Grass-fed beef is loaded with nutrients such as protein, fat, vitamins and minerals.

  • Protein is an essential nutrient and beef is a complete source of all essential amino acids you need. Amino acids are the building blocks to the proteins in your body, including collagen, and they are necessary in cellular health and repair.
  • Over one third of the fat found in beef is oleic acid, the same monounsaturated fat that is also found in avocado oil and extra virgin olive oil. Oleic acid supports brain and nervous system function and support healthy blood sugar regulation [2].
  • Vitamins: B3 (niacin: support healthy blood fat levels and blood sugars ), B6 (supports a healthy immune system), B12 (essential vitamin necessary in red blood cell formation.)
  • Minerals:
  • Iron: Heme iron that is easily absorbed and is necessary in the formation of hemoglobin.
  • Phosphorus: Supports healthy teeth and bones, muscle recovery after working out, and detoxification.
  • Selenium: Supports thyroid health [3] and supports your immune system.
  • Zinc: Essential in digestion, thyroid health, and a healthy immune system.

So grab some 100% grass-fed beef and let’s get cooking!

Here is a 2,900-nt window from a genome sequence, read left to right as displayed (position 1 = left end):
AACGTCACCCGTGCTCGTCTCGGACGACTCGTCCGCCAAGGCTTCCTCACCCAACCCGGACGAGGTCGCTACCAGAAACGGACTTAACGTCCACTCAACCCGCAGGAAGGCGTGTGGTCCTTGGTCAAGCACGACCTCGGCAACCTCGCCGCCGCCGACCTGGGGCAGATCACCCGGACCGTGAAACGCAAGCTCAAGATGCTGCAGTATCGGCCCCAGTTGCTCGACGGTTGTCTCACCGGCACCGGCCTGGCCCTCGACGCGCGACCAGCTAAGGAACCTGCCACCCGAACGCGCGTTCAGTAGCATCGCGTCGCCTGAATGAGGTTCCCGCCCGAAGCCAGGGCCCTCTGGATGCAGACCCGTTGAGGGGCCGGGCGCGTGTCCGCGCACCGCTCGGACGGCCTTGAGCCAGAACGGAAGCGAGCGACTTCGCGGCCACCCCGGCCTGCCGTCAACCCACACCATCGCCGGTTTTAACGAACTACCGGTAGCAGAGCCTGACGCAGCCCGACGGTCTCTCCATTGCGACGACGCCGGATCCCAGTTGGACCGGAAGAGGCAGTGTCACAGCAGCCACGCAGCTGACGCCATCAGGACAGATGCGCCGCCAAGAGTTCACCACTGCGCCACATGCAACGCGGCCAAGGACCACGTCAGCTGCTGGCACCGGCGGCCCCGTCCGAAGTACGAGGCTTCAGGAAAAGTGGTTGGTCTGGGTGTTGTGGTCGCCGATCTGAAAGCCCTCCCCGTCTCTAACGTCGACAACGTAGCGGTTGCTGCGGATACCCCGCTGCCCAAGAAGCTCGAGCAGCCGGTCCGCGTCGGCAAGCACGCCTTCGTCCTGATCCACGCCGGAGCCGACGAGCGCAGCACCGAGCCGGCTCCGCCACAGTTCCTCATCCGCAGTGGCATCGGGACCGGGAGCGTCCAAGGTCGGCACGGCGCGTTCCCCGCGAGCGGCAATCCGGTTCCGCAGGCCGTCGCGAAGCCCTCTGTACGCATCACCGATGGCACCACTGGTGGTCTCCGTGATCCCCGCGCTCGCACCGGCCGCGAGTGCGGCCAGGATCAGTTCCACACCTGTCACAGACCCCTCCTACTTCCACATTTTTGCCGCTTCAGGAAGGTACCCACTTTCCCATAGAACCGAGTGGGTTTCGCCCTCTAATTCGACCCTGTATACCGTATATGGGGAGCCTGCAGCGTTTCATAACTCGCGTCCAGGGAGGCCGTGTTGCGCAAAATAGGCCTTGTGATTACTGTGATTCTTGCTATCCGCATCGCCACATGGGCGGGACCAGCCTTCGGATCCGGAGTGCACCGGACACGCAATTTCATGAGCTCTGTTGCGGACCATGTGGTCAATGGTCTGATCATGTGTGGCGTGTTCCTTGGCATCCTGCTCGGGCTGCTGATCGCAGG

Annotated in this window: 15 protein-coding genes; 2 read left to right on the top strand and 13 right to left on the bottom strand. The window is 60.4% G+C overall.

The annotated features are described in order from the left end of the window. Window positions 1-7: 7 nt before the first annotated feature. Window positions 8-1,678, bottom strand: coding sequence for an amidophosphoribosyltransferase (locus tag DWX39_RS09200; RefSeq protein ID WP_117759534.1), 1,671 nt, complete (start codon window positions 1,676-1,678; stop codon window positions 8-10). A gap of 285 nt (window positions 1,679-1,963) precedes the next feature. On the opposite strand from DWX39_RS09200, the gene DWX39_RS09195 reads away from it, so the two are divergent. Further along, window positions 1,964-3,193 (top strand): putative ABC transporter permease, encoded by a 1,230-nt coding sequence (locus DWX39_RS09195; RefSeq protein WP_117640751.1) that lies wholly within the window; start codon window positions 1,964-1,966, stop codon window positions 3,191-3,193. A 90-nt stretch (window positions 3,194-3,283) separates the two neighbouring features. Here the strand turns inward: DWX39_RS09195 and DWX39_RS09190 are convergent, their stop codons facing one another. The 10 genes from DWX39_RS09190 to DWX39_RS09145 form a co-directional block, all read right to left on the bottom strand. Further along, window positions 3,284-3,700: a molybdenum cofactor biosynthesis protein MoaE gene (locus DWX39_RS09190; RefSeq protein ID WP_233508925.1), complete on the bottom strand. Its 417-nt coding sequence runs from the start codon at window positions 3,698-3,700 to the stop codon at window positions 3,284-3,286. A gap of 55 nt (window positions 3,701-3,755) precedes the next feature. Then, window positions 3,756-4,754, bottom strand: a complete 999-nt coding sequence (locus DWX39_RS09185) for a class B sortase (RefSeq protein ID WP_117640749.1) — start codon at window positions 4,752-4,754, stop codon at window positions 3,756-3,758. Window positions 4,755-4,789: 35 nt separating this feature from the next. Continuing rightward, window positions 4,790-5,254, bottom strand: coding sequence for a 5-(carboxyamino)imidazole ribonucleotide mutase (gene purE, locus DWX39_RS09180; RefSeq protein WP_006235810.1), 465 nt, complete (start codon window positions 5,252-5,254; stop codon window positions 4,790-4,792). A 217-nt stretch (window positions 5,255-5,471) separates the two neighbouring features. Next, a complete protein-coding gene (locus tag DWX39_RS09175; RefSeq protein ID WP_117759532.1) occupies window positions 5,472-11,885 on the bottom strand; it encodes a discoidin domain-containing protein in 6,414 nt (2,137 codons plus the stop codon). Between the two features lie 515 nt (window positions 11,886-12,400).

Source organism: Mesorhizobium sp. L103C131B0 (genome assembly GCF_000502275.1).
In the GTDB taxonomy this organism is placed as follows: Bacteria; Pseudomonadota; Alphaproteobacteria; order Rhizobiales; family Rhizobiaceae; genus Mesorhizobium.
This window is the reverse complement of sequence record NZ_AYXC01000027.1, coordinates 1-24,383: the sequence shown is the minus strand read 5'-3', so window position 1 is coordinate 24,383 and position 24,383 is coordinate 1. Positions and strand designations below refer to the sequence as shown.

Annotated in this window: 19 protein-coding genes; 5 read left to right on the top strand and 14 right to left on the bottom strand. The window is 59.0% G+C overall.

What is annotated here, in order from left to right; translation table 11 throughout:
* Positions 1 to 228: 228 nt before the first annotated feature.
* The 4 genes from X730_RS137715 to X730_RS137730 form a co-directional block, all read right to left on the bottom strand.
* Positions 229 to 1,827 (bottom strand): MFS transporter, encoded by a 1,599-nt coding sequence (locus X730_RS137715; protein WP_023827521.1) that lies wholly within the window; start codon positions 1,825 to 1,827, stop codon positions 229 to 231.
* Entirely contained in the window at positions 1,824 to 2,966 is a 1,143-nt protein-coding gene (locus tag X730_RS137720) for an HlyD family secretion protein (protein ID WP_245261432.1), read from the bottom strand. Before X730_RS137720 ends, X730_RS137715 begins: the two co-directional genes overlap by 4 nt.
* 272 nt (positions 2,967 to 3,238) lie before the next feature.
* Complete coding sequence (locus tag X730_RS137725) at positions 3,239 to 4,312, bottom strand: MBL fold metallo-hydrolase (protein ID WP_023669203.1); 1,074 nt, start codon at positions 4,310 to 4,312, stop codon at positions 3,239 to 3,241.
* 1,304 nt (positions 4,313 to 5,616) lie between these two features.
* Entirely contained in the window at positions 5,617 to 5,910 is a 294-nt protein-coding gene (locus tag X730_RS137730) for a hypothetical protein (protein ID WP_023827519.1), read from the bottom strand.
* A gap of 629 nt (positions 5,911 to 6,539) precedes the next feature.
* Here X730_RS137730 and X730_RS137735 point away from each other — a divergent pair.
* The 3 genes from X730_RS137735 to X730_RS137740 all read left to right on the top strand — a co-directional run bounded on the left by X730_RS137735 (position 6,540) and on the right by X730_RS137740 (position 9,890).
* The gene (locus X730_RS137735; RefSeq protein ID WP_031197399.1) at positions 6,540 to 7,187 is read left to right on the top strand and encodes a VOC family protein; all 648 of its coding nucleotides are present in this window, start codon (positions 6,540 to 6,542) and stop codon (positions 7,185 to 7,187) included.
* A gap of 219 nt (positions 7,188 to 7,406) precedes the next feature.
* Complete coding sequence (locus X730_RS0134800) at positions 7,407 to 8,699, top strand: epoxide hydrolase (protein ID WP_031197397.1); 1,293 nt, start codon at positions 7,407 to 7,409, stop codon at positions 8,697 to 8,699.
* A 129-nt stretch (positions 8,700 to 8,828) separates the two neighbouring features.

Hearty Beef Stew Ingredients

Serves 6-8

2 Tbsp EVOO or Avocado Oil

1.5 lbs Grass-fed Beef Chuck

1/4 cup Gluten-Free flour (Tapioca or Arrowroot for Paleo)

2 tsp Fine Sea Salt

1 tsp Ground Black Pepper

1 Bay Leaf

5-7 Stems of Fresh Thyme

1/2 Yellow Onion, diced (about 3/4 cup)

2-3 Carrots, cut into 1” rounds

1 lb  Dutch/Yukon Gold/Red Potatoes, cut into 1” cubes

1 Tbsp Apple Cider Vinegar or Red Wine Vinegar

1 cup Good Red Wine*

3 cups Beef Bone Broth

*Omit for Whole30: Instead, add 1 Tbsp ACV and 1 more cup of broth

How to Make Hearty Beef Stew

1.  Prep beef by cutting it into 1-1.5” cubes, trimming away any thick hard pieces of fat and the sliver skin, then add it to a large bowl. 

2.  Toss the beef with flour, salt and pepper while heating the EVOO/avocado oil in a large pot or Dutch oven over medium high heat.

3.  When the oil has heated, brown the beef in two batches, don’t worry about cooking it all the way through, you just want to get some caramelization on the beef. 

  • If needed, add a little more oil as necessary for the next batch.  Remove the beef and set aside.

4.  To the pot, add the onion and bay leaf and sauté until the onions have softened, about 5-minutes. 

5.  Add the ACV and wine to deglaze the pot using a wooden spoon.  Be sure to loosen all the browned bits on the bottom as best you can.